Monday, February 25, 2008

Playing Lately: Bioshock (*SPOILERS*)

After having the box sit on my desk for the better part of six months, I'm finally digging into 2k Boston's undersea homage to Ayn Rand, Bioshock. As a huge fan of its spiritual predecessors, the System Shock games, I'm predisposed to love Bioshock, even if it does take the basic gameplay from System Shock 2 and reskin it with a new setting and better graphics. (This is well-chronicled in Yahtzee Croshaw's Zero Punctuation review.)

That said, it did take a while before I reached that moment where the game was really able to dig its claws in. Where it got personal. Up to that point I was really only appreciating it on a technical level. The absolute beauty and grandeur of Rapture. The slick controls that allow you to so quickly switch between conventional weapons and plasmids. The nostalgia back to the days of System Shock I get from the audio logs found throughout Rapture's corridors.

The moment I speak of occurs when you finally reach the escape sub in the section of Rapture known as Neptune's Bounty. Up to this point I was convinced that the character of Atlas (the guy who's guiding you through the game up to this point) is playing the nice guy only to manipulate me into achieving his own ends. Actually, because of the parallels with System Shock 2, I was convinced that he was the labor-boss type character of Fontaine that is referenced throughout Neptune's Bounty, much like how your initial guide in that game turns out to be the computer A.I., Shodan (an incredible moment in SS2). I thought reaching the sub, which purportedly holds Atlas's wife and child, would be the point at which Atlas reveals his true intentions and that the whole wife and kid story would turn out to be a ruse. Instead, you enter a control room above the sub and see it explode right in front of Atlas.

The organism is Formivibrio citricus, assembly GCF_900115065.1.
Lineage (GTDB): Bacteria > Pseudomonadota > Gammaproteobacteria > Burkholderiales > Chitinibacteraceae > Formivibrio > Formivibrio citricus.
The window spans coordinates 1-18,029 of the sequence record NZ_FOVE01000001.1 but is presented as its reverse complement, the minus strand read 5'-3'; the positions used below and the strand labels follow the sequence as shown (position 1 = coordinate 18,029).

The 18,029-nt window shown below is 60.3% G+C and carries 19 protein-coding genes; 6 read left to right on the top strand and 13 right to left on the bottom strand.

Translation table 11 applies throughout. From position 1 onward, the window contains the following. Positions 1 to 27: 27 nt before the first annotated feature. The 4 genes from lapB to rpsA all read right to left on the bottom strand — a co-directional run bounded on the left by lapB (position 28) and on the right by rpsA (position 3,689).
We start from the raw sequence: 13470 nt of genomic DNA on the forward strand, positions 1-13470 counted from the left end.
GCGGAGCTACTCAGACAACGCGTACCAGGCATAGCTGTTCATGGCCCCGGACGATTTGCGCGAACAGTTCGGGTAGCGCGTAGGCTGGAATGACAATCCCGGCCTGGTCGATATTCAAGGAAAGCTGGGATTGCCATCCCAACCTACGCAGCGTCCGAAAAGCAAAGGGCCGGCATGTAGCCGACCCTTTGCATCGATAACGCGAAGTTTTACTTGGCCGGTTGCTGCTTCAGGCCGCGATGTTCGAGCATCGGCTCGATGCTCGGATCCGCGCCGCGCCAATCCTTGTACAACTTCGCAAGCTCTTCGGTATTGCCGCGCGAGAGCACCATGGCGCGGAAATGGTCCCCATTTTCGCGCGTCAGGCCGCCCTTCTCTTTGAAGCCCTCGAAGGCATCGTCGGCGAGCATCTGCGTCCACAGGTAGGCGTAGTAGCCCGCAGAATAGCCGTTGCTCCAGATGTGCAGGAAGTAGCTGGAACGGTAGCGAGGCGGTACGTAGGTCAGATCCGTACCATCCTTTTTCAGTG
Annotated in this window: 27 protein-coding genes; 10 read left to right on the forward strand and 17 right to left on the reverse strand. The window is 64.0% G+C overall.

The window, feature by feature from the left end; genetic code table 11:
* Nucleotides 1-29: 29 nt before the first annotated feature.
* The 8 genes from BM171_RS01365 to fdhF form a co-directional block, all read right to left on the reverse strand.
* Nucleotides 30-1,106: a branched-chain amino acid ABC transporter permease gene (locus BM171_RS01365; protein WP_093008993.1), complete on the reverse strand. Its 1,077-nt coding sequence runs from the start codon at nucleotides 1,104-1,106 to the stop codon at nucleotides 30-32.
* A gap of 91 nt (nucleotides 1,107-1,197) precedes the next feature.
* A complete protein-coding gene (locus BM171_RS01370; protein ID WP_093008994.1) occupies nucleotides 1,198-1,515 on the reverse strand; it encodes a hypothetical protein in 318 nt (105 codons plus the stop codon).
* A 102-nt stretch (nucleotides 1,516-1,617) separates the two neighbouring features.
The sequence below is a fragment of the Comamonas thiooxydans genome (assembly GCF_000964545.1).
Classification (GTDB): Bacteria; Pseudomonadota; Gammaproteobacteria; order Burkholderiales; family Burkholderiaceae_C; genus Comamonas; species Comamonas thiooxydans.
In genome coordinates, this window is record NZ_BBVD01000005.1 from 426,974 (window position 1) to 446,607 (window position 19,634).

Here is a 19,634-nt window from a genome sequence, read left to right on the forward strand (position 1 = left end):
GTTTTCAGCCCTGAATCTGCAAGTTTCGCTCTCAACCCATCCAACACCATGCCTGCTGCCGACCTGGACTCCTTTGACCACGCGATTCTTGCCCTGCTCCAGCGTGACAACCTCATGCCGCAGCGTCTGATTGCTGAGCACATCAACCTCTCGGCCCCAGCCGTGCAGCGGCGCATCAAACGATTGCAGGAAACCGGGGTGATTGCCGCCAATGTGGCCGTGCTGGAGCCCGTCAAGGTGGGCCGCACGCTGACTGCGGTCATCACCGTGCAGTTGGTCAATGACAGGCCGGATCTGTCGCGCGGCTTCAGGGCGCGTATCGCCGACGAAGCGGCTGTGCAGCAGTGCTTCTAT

That, I was not expecting and, for me, it's where the game changed.

Once the ensuing chaos from the exploding submarine subsides (ie - you kill off a new wave of splicers) Atlas gets back on the radio and the dialog from him, which comes as you're picking your way through the wreckage of the sub, is just amazing. I'm not sure who the actor voicing Atlas is, but I suspect it's the guy who played Chief O'Brien on Star Trek: The Next Generation. In any case, the anger and the pain he sells in the ensuing monologue is just note perfect. That's the point at which I finally got emotionally involved in the game. The point at which I went from, "Yeah, yeah. Let's stop that menace Andrew Ryan and save the day. Yeah!" to, "I'm gonna f#@'n kill this guy."

Brilliant. Even the first time I rescued a Little Sister (which is a powerful moment in and of itself) didn't have this kind of impact on me. (Though, for the record, I'm still not convinced Atlas is who he says he is.)

After playing for a large chunk of Sunday, I've managed to clear out the indoor forest level (the name escapes me) and the Garden Market level. And while the game has, what I feel are, a few missteps (I am so incredibly sick of hacking), I'll save those for another post. Ken Levine and the 2k Boston team deserve all the hefty praise they've been getting for this game.